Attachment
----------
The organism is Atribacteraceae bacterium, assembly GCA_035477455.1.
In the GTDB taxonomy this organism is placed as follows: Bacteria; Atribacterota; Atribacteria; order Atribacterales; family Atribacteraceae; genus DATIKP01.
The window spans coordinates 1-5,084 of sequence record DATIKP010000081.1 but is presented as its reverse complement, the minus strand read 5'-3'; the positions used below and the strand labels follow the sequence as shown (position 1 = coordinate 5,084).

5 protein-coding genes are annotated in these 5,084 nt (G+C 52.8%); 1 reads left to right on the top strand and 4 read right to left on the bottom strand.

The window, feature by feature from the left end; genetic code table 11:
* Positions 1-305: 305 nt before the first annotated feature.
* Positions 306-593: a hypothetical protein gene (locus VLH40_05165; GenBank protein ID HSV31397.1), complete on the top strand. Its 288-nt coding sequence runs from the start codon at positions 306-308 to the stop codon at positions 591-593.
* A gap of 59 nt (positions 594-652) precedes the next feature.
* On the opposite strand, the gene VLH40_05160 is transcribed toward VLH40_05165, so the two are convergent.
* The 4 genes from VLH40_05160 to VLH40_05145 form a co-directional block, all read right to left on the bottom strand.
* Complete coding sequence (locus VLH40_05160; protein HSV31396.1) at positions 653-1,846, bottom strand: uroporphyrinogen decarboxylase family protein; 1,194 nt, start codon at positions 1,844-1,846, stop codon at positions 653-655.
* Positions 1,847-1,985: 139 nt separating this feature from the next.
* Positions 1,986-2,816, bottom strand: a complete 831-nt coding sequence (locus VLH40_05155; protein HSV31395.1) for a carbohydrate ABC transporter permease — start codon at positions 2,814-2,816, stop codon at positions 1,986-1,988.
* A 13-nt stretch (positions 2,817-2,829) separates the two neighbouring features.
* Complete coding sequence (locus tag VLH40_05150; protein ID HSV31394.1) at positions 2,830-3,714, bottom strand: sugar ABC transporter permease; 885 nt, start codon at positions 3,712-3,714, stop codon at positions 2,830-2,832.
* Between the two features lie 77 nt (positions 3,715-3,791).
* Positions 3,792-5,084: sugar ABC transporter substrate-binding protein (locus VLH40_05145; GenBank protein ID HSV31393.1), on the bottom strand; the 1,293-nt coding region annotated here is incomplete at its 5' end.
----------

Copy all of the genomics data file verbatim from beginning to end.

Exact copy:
The organism is Atribacteraceae bacterium, assembly GCA_035477455.1.
In the GTDB taxonomy this organism is placed as follows: Bacteria; Atribacterota; Atribacteria; order Atribacterales; family Atribacteraceae; genus DATIKP01.
The window spans coordinates 1-5,084 of sequence record DATIKP010000081.1 but is presented as its reverse complement, the minus strand read 5'-3'; the positions used below and the strand labels follow the sequence as shown (position 1 = coordinate 5,084).

5 protein-coding genes are annotated in these 5,084 nt (G+C 52.8%); 1 reads left to right on the top strand and 4 read right to left on the bottom strand.

The window, feature by feature from the left end; genetic code table 11:
* Positions 1-305: 305 nt before the first annotated feature.
* Positions 306-593: a hypothetical protein gene (locus VLH40_05165; GenBank protein ID HSV31397.1), complete on the top strand. Its 288-nt coding sequence runs from the start codon at positions 306-308 to the stop codon at positions 591-593.
* A gap of 59 nt (positions 594-652) precedes the next feature.
* On the opposite strand, the gene VLH40_05160 is transcribed toward VLH40_05165, so the two are convergent.
* The 4 genes from VLH40_05160 to VLH40_05145 form a co-directional block, all read right to left on the bottom strand.
* Complete coding sequence (locus VLH40_05160; protein HSV31396.1) at positions 653-1,846, bottom strand: uroporphyrinogen decarboxylase family protein; 1,194 nt, start codon at positions 1,844-1,846, stop codon at positions 653-655.
* Positions 1,847-1,985: 139 nt separating this feature from the next.
* Positions 1,986-2,816, bottom strand: a complete 831-nt coding sequence (locus VLH40_05155; protein HSV31395.1) for a carbohydrate ABC transporter permease — start codon at positions 2,814-2,816, stop codon at positions 1,986-1,988.
* A 13-nt stretch (positions 2,817-2,829) separates the two neighbouring features.
* Complete coding sequence (locus tag VLH40_05150; protein ID HSV31394.1) at positions 2,830-3,714, bottom strand: sugar ABC transporter permease; 885 nt, start codon at positions 3,712-3,714, stop codon at positions 2,830-2,832.
* Between the two features lie 77 nt (positions 3,715-3,791).
* Positions 3,792-5,084: sugar ABC transporter substrate-binding protein (locus VLH40_05145; GenBank protein ID HSV31393.1), on the bottom strand; the 1,293-nt coding region annotated here is incomplete at its 5' end.